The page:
A 20-year friendship that helped turn Dan Gertler into a billionaire has left the Israeli businessman with a lot fewer places to go.
The U.S. government accused Gertler of corrupt mining and oil deals in the Democratic Republic of Congo and said he acted as a middle-man to enrich his longtime buddy, President Joseph Kabila. The two have been close since Gertler arrived as a young diamond merchant during a civil war in 1997, and Congo — one of Africa’s poorest countries — is the main source of his wealth.
“Most of my business is in the Congo and my faith is in the Congo,” Gertler, 44, said in a rare interview on Dec. 21, just hours before the U.S. government imposed economic sanctions against him.
At the time, he remained defiantly optimistic about his businesses even as he was being singled out by American and British investigators conducting prolonged bribery and corruption probes related to some of his Congo deals. “I am a strong believer in the future of the Congo," he said. But doing anything inside and out of Africa has gotten a lot harder for him in the past two months.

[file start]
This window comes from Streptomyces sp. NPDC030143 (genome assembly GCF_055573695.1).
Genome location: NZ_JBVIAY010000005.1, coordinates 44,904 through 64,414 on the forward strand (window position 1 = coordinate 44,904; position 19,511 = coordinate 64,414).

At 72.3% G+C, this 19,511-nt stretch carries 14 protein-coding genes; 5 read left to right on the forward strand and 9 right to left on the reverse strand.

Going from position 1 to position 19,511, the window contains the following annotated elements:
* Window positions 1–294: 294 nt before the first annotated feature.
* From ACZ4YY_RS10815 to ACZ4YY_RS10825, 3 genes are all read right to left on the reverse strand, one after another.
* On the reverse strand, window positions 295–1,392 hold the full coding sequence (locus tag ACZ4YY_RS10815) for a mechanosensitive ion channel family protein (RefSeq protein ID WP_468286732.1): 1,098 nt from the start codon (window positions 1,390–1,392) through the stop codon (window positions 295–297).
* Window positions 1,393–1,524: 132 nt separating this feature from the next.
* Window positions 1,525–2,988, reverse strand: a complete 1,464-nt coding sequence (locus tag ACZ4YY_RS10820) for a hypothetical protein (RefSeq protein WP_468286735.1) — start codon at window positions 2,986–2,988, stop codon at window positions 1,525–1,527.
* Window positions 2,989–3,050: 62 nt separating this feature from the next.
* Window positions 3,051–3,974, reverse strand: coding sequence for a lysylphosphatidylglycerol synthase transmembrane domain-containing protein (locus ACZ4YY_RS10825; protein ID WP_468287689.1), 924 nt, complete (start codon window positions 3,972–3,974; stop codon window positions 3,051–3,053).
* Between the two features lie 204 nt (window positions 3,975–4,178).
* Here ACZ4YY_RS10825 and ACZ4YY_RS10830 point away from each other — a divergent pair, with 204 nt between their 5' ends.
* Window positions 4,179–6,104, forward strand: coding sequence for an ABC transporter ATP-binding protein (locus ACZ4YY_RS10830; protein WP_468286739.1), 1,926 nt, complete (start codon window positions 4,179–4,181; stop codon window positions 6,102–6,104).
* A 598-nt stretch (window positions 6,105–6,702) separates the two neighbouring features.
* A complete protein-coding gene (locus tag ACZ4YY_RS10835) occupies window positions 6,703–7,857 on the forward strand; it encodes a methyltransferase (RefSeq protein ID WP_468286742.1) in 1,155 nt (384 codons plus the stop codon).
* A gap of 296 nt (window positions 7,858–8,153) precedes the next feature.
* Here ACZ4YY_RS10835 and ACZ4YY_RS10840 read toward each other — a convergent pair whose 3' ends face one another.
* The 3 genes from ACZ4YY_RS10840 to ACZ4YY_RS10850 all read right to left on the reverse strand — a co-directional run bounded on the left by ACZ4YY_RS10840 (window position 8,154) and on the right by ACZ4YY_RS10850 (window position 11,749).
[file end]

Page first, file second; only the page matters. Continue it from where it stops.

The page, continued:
Sanctions have shut Gertler out of the American financial system, halting access to the dollars that are the main currency used in Congo and in global raw-material deals. U.S. companies are banned from doing business with him. Former partners are distancing themselves.
“All our payments have ceased forthwith,” said Mark Bristow, the chief executive officer of Randgold Resources Ltd., which has a gold exploration project with Gertler’s Fleurette Group in northeast Congo. “We’ve got U.S. directors, and we are listed on the Nasdaq. We cannot entertain doing business and transacting in any form.”
To be sure, Congo’s government stands by Gertler, who still holds mineral and oil rights in the country and funds education and health centers.
The sanctions are “unjust,” Albert Yuma, chairman of Congo’s state-owned mining company, Gecamines, said during an interview in Cape Town, South Africa. Gecamines was a key counterparty in many of Gertler’s most lucrative copper deals. Gertler is being targeted because of the West’s deteriorating relations with Kabila, Yuma said.
And then there is Glencore Plc, the global commodity trader that was once Gertler’s most important partner in Congo. Though Glencore bought his share in their two joint-venture mines last February, it is still required to pay Gertler royalties he acquired from Gecamines in earlier deals. Brussels-based Resource Matters estimates he would receive almost $200 million over the next two years.
“Randgold appears to be taking steps to end the relationship, but will Glencore?” the advocacy group Global Witness said Sunday.
While the Swiss company pledged to honor the sanctions, it says it is still reviewing its contractual obligations and if it will continue to make the payments.
“We’ve got to follow the correct procedures and we’ll come to the right conclusions,” said Ivan Glasenberg, the chief executive officer.